What is Lipodermatosclerosis?
Lipodermatosclerosis is disease affecting the skin and the connective tissue and it causes a change of the lower legs. It often occurs in patients who have venous insufficiency. Lipodermatosclerosis is also known as hypodermitis scierodermiformis or sclerosing panniculitis. This condition is a type of lower extremity panniculitis (i.e. inflammation of subcutaneous fat). In this condition, the veins usually have difficulty in sending blood from the legs back to the heart.
Although the precise cause of lipodermatosclerosis is unknown, it is believed that venous insufficiency and obesity are a contributing factor.
Two thirds of the affected individuals are usually obese, and this condition can be identified when one’s legs resemble an inverted champagne bottle.
The disorder is more common in women with high body mass and a history of venous abnormalities.
Fig.1 Legs resembling champagne bottle
Causes of Lipodermatosclerosis
Lipodermatosclerosis has been associated with venous hypertension- referring to raised pressure in the leg veins, which causes diffusion of substances such as fibrin, out of capillaries. When there is fibrotic tissues, this situation may result in ulceration.
A recurrent ulceration alongside fat necrosis are linked to lipodermatosclerosis. Venous hypertension can be as a result of standing upright or walking for long periods of time and unproductive calf muscle pump.
Venous incompetence (leaky valves) and obesity, relevant to underlying pathogenesis, can also cause the disorder.
Lipodermatosclerosis is also caused by an inflammation, which is caused by back pressure in the capillaries resulting in the activation of cells and soluble factors.
Changes in coagulation may also result into lipodermatosclerosis.
Two thirds of people with late fibrotic stage have obvious venous incompetence, venous hypertension, and extra-vacation of fluid from the veins, and end result is skin hardening and fibrosis.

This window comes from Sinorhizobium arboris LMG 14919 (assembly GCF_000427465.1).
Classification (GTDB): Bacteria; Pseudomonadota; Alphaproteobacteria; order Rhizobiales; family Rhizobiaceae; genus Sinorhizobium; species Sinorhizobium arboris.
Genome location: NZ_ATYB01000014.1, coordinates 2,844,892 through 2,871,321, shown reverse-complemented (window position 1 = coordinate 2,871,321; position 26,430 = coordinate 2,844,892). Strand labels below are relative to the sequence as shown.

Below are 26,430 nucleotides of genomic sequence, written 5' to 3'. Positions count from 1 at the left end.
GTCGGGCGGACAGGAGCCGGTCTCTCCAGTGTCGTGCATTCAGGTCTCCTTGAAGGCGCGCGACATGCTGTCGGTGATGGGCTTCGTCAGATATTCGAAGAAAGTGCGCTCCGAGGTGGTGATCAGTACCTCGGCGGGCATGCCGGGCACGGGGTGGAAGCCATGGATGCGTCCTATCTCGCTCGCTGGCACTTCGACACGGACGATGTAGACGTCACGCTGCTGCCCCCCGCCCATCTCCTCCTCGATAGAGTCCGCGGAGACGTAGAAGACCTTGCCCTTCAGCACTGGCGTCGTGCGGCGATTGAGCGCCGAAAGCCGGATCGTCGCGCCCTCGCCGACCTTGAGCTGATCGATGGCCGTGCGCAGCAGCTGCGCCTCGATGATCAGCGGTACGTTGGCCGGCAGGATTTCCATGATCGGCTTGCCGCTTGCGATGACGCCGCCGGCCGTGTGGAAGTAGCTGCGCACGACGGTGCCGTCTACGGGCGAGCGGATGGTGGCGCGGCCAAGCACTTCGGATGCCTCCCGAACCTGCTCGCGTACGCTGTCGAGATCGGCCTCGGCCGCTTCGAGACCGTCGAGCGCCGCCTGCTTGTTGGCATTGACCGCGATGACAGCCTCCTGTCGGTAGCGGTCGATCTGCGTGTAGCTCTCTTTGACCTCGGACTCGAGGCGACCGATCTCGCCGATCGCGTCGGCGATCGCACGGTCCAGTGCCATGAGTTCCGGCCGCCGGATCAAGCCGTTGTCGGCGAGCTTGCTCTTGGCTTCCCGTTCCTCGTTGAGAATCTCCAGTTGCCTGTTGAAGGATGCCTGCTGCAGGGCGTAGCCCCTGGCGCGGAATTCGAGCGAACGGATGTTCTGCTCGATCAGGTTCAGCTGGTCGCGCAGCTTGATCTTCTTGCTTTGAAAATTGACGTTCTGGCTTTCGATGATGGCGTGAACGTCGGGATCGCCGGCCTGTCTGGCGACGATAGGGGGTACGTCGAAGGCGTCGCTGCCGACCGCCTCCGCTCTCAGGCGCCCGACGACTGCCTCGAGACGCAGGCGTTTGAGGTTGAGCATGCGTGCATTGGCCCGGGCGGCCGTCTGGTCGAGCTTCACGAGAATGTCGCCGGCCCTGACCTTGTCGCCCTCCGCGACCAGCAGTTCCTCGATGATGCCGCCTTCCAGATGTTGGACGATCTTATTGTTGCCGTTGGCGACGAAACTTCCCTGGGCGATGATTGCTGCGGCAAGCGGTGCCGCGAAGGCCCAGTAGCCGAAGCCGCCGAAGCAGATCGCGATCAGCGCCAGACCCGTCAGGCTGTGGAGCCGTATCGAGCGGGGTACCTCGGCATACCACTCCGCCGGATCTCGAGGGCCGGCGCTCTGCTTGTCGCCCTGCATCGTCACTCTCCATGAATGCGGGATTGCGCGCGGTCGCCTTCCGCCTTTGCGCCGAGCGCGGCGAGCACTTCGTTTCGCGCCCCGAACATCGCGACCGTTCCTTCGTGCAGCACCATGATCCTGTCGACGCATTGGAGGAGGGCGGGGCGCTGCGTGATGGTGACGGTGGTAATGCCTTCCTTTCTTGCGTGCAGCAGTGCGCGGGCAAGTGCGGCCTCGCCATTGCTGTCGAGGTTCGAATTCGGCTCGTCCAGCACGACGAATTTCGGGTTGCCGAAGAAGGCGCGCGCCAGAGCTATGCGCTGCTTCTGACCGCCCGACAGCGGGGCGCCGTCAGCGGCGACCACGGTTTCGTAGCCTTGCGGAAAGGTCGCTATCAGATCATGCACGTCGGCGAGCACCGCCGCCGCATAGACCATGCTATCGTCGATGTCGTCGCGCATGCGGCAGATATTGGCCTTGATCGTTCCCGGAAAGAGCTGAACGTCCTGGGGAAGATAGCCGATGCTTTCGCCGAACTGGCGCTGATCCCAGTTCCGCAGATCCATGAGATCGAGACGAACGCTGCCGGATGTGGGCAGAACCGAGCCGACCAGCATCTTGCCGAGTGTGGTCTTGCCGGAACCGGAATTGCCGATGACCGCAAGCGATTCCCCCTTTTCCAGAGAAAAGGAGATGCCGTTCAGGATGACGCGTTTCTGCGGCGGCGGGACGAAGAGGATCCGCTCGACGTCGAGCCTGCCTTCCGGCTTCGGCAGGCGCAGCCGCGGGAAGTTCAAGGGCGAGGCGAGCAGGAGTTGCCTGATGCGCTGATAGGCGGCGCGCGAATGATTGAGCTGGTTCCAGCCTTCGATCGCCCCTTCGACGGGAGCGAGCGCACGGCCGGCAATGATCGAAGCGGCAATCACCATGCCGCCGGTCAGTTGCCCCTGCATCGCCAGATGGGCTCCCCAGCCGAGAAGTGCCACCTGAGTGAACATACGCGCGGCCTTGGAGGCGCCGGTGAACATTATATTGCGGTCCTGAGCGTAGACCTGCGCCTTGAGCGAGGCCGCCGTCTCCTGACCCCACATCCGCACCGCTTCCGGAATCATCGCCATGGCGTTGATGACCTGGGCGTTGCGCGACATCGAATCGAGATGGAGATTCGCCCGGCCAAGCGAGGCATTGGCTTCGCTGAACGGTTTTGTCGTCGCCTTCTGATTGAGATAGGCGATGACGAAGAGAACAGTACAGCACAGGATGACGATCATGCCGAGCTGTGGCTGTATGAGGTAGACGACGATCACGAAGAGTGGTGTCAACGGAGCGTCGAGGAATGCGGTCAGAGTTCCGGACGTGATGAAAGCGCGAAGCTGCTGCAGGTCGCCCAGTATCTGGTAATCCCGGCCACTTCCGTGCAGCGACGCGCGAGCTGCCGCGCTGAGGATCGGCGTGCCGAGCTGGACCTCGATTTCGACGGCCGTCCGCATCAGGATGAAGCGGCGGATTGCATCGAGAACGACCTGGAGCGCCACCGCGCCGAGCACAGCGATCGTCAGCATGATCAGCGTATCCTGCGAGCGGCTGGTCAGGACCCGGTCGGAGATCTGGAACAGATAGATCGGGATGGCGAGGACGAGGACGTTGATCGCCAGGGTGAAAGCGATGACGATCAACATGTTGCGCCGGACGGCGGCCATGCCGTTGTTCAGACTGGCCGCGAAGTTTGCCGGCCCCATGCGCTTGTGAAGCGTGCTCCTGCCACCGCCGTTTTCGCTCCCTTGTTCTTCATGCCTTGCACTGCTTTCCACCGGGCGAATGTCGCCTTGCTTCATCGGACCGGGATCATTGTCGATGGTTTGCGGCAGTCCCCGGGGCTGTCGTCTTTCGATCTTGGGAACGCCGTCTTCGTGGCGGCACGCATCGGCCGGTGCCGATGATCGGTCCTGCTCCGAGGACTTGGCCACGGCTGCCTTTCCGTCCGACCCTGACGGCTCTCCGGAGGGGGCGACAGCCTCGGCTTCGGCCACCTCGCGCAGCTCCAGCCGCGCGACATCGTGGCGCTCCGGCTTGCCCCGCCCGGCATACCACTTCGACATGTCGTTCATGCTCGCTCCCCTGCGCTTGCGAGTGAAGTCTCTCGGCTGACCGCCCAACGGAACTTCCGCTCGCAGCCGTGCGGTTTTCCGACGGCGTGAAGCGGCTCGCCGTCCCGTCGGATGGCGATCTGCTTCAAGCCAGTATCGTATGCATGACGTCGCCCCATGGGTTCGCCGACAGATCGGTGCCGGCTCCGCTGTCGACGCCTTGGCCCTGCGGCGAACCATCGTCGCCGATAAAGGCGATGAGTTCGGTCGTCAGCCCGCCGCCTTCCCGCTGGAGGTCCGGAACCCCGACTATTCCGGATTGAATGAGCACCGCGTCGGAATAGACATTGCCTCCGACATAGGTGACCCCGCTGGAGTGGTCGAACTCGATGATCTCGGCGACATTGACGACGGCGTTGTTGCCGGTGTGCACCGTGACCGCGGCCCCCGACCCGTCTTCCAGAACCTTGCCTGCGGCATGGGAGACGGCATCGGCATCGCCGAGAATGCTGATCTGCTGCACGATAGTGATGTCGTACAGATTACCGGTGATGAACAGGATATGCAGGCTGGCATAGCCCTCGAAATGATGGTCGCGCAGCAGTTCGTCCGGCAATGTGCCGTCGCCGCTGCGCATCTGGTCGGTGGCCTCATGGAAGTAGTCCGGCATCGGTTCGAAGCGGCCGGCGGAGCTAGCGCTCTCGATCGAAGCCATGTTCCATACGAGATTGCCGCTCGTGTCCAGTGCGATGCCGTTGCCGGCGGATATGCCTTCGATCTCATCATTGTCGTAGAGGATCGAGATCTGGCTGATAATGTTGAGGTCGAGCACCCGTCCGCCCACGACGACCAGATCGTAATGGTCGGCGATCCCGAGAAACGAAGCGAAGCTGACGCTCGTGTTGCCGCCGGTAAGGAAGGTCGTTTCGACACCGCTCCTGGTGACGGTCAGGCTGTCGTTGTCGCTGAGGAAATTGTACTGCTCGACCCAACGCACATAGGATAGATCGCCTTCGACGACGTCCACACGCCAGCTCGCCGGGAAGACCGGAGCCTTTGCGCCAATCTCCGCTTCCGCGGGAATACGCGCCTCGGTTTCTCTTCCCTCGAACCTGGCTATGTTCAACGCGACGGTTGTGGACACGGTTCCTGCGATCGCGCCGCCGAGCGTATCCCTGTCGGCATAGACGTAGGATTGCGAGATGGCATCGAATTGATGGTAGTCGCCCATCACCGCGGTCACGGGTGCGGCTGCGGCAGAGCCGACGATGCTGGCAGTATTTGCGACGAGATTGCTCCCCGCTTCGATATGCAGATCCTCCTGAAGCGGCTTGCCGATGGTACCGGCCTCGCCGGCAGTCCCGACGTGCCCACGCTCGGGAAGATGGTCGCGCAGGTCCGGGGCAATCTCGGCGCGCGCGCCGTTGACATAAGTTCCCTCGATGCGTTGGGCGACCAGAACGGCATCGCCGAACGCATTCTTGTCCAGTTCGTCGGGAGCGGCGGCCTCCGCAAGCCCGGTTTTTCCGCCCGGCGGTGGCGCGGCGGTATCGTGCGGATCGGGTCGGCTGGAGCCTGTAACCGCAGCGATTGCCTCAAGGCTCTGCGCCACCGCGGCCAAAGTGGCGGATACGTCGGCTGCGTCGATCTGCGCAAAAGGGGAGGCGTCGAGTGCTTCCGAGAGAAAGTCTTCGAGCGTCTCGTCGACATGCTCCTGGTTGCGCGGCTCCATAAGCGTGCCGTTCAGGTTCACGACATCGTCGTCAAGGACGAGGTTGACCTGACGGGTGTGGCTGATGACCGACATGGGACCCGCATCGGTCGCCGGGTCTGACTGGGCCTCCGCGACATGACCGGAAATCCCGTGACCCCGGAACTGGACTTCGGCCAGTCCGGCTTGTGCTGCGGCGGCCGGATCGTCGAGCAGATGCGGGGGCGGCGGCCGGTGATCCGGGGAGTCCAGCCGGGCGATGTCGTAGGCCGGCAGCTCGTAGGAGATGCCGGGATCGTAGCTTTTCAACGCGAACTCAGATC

Lipodermatosclerosis has originated from multifactorial issues involving tissue hypoxia, leaking of proteins right into the interstitium, as well as leukocyte activation. Studies have indicated a remarked decrease in concentration of oxygen, and this is linked to a decrease in capillary density.
In areas having fibrotic scars capillaries are almost absent, hence the condition known as livedoid vasculopathy or atrophie blanche.
Depending on the patient, this disorder may involve one or both of the lower inner legs. The disorder is characterized by skin induration or hardening, redness of the skin, increased pigment, swelling, and extensive fibrosis also referred to as sclerosis or scarring in the skin and subcutaneous tissue.
The patient may also experience tapering of the legs, especially above the ankles that forms a constricting band to give a shape like that of a champagne bottle placed upside down.
Fig.2 The condition can either be acute or chronic lipodermatosclerosis.
Acute and Chronic Lipodermatosclerosis
Lipodermatosclerosis can either be acute or chronic. With acute lipodermatosclerosis:
- Is not as a result of any other sickness or injury. A patient may experience painful inflammation, especially in the inner leg just above the ankle like the case of cellulitis.
- The affected area usually becomes red, tender, warm and may be scaly.
- The skin thickens but is not as sharp and painful as the chronic lipodermatosclerosis.
It should be noted that this largely affects the middle-age.
In the case of chronic lipodermatosclerosis it manifests in the following ways:
- Hardening of the skin and pain
- Localized thickening
- Moderate redness
- Varicose veins
- Increased pigmentation
- Small white scarred areas (atrophie blanche)
- Liquid released in the leg (oedema)
- Leg ulcers
The condition influences venous or stasis eczema.
The disorder is usually diagnosed based on clinical and historical examinations.